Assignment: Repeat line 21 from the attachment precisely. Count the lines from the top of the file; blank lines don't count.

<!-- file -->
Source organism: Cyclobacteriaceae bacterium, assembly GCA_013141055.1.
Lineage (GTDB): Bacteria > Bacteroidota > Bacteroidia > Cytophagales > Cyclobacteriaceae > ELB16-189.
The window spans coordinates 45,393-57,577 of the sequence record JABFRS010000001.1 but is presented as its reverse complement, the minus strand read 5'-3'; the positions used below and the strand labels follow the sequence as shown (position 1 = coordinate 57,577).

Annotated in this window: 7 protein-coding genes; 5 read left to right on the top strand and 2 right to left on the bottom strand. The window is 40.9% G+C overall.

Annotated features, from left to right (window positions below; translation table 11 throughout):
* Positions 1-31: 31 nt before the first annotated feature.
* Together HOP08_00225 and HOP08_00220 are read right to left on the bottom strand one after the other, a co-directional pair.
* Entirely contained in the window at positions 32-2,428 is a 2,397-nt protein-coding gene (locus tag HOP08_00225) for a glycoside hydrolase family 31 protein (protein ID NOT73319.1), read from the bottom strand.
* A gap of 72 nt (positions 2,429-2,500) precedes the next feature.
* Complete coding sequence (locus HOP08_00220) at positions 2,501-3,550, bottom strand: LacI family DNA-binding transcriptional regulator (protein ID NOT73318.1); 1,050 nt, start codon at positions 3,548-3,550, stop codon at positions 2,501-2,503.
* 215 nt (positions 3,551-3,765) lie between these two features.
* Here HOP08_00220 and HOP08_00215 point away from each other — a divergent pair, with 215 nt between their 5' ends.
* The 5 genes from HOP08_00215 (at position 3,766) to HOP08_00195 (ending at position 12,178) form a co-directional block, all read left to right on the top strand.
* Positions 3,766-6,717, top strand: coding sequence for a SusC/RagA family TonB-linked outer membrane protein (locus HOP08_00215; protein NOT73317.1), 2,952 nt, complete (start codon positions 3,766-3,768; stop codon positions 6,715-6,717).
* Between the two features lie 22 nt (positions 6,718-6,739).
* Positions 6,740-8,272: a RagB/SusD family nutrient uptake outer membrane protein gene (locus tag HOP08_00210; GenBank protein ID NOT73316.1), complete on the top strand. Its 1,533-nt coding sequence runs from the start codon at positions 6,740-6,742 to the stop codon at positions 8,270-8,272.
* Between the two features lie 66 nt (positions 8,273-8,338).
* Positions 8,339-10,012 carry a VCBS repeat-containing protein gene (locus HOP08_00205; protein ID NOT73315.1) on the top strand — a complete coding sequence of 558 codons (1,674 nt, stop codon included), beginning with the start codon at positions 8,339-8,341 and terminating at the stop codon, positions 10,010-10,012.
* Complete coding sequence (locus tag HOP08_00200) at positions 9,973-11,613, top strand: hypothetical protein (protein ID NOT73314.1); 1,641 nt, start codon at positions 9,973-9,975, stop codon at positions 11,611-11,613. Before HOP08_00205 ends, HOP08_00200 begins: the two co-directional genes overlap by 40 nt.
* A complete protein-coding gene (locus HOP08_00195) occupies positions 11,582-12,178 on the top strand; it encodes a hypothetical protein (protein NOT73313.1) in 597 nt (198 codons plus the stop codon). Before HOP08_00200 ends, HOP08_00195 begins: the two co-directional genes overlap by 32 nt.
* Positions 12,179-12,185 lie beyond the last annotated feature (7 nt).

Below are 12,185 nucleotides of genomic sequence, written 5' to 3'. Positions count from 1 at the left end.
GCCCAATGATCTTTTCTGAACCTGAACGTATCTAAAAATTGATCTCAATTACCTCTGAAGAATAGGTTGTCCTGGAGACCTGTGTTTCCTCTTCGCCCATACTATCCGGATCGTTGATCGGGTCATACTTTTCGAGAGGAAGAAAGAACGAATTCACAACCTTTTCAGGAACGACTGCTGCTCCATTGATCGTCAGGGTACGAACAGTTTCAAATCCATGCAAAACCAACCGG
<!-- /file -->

* Positions 12,179-12,185 lie beyond the last annotated feature (7 nt).